Examining the Role of the U.S. Drug Enforcement Administration (DEA) in Mexico (1973-2017)

05/21/2019 - 12:30pm to 1:50pm
Location: 
Social Science Research, Room 224

Mexican Studies Seminar | Spring 2019

Examining the Role of the U.S. Drug Enforcement Administration (DEA) in Mexico (1973-2017)

Featuring:
Carlos A. Pérez Ricart
University of Oxford

In recent years, scholars have written extensively on the influence of the United States in Mexican drug policy. Unfortunately, and in spite of the many advances in the field, most of this literature has failed in providing a comprehensive examination of how specific U.S. law enforcement agencies have interacted with their Mexican peers in the design and execution of drug policy.

In this talk, Carlos A. Pérez Ricart examines the role of the Drug Enforcement Administration (DEA) in Mexico over several decades (1973 to 2017) from both a historical and comparative perspective. More specifically, he assesses the activities of the DEA’s officials and agents in shaping Mexican drug policy during the period. He critically engages with the role of the agency in processes of institutional building, as well as with its participation in cases of human rights violations.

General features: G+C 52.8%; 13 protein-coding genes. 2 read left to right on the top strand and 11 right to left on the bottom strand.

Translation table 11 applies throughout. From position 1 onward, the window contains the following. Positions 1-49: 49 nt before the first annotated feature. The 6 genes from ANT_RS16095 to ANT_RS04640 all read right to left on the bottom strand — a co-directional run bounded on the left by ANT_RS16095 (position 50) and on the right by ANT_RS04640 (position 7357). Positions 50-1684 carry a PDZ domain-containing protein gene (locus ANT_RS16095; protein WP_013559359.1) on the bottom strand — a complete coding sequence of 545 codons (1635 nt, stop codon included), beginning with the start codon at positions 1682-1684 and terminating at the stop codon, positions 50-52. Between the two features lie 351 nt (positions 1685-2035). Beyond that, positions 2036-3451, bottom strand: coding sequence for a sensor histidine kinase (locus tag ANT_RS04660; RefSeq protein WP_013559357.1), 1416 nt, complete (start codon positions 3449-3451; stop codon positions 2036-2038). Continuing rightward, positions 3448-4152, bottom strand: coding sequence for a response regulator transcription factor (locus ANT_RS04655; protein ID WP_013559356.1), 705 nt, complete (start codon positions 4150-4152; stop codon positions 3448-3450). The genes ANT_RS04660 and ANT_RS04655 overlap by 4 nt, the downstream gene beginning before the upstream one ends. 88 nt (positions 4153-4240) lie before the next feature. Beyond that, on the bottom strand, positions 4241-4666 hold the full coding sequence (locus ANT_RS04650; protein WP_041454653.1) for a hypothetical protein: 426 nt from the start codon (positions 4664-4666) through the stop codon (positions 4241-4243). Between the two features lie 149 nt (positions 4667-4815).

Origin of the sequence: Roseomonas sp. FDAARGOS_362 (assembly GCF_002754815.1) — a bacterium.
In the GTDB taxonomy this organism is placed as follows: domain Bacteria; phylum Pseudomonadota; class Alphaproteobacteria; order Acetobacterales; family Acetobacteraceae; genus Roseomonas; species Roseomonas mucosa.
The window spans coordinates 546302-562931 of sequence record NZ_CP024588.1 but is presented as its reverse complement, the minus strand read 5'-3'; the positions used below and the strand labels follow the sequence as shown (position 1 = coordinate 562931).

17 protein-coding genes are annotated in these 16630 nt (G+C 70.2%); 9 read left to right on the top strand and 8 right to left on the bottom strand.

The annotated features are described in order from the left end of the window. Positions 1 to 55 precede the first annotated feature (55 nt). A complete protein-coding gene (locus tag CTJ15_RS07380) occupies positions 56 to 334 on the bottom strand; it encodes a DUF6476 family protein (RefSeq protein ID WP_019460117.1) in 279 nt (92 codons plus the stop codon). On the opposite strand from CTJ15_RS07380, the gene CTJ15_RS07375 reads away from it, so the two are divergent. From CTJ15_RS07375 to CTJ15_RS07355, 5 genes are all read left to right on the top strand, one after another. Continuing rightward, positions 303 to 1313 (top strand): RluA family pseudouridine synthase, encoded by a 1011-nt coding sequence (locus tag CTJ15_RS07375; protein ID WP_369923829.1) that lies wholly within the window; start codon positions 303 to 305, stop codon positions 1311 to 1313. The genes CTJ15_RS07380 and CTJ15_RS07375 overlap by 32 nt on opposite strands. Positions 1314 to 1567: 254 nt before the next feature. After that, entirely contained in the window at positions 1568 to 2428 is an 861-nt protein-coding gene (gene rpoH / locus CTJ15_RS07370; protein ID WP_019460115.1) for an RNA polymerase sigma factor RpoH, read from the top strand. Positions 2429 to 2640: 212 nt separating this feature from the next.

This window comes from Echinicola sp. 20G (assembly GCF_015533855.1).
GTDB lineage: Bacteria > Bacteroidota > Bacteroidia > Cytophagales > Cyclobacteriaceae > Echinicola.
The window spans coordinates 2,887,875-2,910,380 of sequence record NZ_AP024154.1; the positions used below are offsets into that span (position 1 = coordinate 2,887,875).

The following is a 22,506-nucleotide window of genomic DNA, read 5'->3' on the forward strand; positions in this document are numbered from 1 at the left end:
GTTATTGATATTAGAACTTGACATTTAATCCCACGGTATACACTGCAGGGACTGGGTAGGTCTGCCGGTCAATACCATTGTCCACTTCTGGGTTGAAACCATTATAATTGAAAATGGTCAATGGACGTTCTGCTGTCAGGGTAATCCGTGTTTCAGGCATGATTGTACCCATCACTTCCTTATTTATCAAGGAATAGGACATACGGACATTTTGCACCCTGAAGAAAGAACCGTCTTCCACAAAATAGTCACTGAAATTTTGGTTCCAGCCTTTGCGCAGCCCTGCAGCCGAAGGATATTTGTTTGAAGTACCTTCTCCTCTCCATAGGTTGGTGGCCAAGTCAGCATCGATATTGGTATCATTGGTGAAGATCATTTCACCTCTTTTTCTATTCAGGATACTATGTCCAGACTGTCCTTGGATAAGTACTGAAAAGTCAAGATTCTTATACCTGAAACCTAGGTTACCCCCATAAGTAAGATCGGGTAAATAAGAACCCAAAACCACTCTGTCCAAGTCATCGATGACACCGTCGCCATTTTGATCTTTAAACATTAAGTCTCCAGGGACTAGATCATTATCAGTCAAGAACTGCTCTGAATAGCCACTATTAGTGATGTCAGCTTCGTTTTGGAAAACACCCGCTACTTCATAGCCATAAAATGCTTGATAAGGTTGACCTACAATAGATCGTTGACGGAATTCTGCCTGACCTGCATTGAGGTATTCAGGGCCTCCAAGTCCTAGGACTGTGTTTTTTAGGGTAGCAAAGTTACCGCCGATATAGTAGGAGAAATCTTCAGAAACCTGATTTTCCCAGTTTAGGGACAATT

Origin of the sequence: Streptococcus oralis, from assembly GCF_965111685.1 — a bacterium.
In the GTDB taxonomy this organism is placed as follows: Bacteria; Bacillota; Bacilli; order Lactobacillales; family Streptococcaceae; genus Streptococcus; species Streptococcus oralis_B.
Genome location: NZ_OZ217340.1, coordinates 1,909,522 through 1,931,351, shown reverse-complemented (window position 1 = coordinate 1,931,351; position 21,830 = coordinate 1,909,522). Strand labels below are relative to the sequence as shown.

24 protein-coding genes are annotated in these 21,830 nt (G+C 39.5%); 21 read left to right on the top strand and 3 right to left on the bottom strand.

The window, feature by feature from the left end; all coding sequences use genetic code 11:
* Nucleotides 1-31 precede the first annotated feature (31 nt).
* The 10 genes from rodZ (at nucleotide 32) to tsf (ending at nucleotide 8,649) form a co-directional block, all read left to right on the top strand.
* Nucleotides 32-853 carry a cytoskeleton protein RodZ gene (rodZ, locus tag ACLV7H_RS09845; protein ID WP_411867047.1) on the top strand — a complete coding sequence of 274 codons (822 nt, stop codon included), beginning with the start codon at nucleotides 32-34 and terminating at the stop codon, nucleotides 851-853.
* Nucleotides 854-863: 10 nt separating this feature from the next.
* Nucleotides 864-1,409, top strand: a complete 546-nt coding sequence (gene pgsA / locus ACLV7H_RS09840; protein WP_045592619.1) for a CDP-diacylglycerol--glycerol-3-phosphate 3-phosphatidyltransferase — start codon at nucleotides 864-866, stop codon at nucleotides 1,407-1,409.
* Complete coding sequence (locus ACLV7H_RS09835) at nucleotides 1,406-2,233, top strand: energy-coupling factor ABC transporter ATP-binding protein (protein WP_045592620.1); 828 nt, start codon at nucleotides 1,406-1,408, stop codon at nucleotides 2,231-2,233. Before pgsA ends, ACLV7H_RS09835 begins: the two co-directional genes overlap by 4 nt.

His research, which draws from archival research and interviews with former narcotic agents, contributes to the literature on drug policy, Mexican-US relations and transnational policing.

Carlos A. Pérez Ricart (1987) is postdoctoral fellow in the Contemporary History and Public Policy of Mexico at the University of Oxford. He is a member of both the History Faculty and the Latin American Centre (LAC). He holds a PhD in Political Science and in Latin American Studies from a Comparative and Transregional Perspective at the Freie Universität Berlin and has a degree in International Relations of El Colegio de México. His general research and teaching interests include the relationship between Mexico and the United States, security and organized crime, drug policies and state formation. He is currently conducting a research project which sets out to study the Mexican police. His research has been published (or is forthcoming) in journals such as Foro Internacional, Global Governance, Kriminologisches Journal, Frontera Norte, Revista Colombiana de Sociología, Contextualizaciones Latinoamericanas and Critical Reviews on Latin American Research. He recently coedited the book Después de Ayotzinapa: Crimen Organizado, Sociedad y Estado en México (2017, Tranvía Verlag).

Lunch will be provided for those who register in advance.

More information: 773.834.1987
mexicanstudies@uchicago.edu

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